It turned out that Twitter made it impossible for ISIS to win by setting in motion the biggest strike against the Islamic State that social media has yet seen.
Some accounts were suspended three to seven times within one single day. But the incentive of the campaign kept these Islamic State supporters coming back again and again.
ISIS is now spending more time and effort than ever before to maintain their social media.
Apparently they are wanting blood with threats calling for the killing or harming of social media bosses appearing on the accounts they can still use. But it is looking like this is a rear guard action.
A law set to be passed by Chinese authorities would make tech vendors provide the government with encryption keys and put backdoors in systems.
According to Reuters, the law relates to counter terrorism and the legislation is likely to be passed into law in the near future.
Other elements of the counter terrorism law include a reqirement for companies to locate their servers and user data in China, as well as forcing vendors to censor content that China believes is related to terrorism.
China already forces banks to buy from home grown vendors, rather than buying abroad.
Reuters said that the implications of this new piece of legislation would be to forbid secure VPNs, to send financial information securely, and to hide any detail of a commercial business.
Google might find itself thanking its lucky stars that it doesn’t do business in mainland China, but other vendors including Apple, Intel and Microsoft will certainly be hit by the legislation.
Data protection authorities
According to PC World
, authorities in Belgium, the Netherlands and Germany have formed a group in the belief that Facebook may breach the European Union’s privacy rules.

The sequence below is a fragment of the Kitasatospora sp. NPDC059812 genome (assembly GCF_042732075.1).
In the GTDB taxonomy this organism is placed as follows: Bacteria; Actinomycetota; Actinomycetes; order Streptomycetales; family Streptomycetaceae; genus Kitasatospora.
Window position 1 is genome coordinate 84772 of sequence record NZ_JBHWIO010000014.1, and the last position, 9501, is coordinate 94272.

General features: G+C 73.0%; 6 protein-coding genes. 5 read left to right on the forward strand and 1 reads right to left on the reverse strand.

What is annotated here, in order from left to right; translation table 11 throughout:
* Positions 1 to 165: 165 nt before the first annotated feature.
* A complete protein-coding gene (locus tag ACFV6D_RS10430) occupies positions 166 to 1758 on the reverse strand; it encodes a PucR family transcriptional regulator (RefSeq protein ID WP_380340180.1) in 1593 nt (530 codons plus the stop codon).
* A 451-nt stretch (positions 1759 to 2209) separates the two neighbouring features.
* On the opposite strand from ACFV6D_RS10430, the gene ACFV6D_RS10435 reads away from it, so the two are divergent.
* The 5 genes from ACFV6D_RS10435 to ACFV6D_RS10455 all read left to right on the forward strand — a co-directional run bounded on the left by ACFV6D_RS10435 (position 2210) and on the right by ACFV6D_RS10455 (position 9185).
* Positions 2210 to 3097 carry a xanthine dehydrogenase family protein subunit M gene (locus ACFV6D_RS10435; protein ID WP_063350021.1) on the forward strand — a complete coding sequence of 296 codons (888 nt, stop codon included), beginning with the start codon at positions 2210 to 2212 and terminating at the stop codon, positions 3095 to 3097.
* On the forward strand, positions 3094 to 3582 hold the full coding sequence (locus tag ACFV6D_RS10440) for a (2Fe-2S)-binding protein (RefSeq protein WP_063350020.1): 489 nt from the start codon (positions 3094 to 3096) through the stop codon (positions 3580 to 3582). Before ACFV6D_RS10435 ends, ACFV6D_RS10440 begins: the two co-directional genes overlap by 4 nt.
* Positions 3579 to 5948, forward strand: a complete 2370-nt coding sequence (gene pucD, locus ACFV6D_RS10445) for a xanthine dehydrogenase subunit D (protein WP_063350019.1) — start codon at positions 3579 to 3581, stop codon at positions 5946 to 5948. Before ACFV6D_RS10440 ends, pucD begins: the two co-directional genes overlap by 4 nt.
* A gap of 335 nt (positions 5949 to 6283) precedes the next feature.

Other elements of Facebook policy the authorities are investigating include it claiming rights to data from profiles for business, and sharing of data with third parties.
The same report says that German authorities are worried about Facebook sharing information with its subsidiaries, such as Instagram.
Facebook always maintains that anything it does is to help individual users.
But the company makes its revenues from advertising – and its users are a means to that end.
European data protection authorities are increasingly cooperating with each other to keep multinationals like Facebook and Google on their toes.
The cocaine nose jobs of Wall Street clutched the spaces where their hearts should be after the search engine Google announced that its revenue growth had been stalled by the strong US dollar.
Google’s revenue grew 15 percent in the fourth quarter but fell short of Wall Street’s target thanks to declining online ad prices and unfavorable foreign exchange rates.
The outfit appears to be losing ground to Facebook on the advertising front. Facebook reported on Wednesday that mobile ads on its network doubled year-over-year during the fourth quarter.
Google said the “cost per click,” decreased 3 percent year-over-year in the fourth quarter, while the number of consumer clicks on its ads increased 14 percent.
Analysts had expected gains in cost-per-click and they are now saying that Google’s business is slowing and it is going to look worse as the dollar strengthens.
Consolidated revenue in the three months ended Dec. 31 totalled $18.10 billion, compared to $15.71 billion in the year-ago period. Wall Street expected revenue of $18.46 billon.
Chief Financial Officer Patrick Pichette said in a statement that revenue grew “despite strong currency headwinds”.
Net income rose to $4.76 billion from $3.38 billion a year earlier.
Facebook announced that it will update its news feed software to flag stories that might be false and limit their spread.
The social notworking site has been a key spreader of fake news, including celebrity deaths, fake science reports mostly because some seem to think that “satire” is the same as “made up news”.
Instead of looking at the comments on a given post, it has added an option for Facebook users to flag it as “a false news story” when they run across it in their feeds.
Facebook will also look at how often it has been deleted by the people who posted it. The theory is that a widely deleted post may be one that many users regretted posting because they realized it was bogus.
The site will not remove such stories from its feed. Instead, the company said it will reduce their distribution and add an annotation warning news feed readers that they may contain false information. A post that has been either widely deleted or flagged as false news by a large number of users will now come with a note like this when it appears in your feed: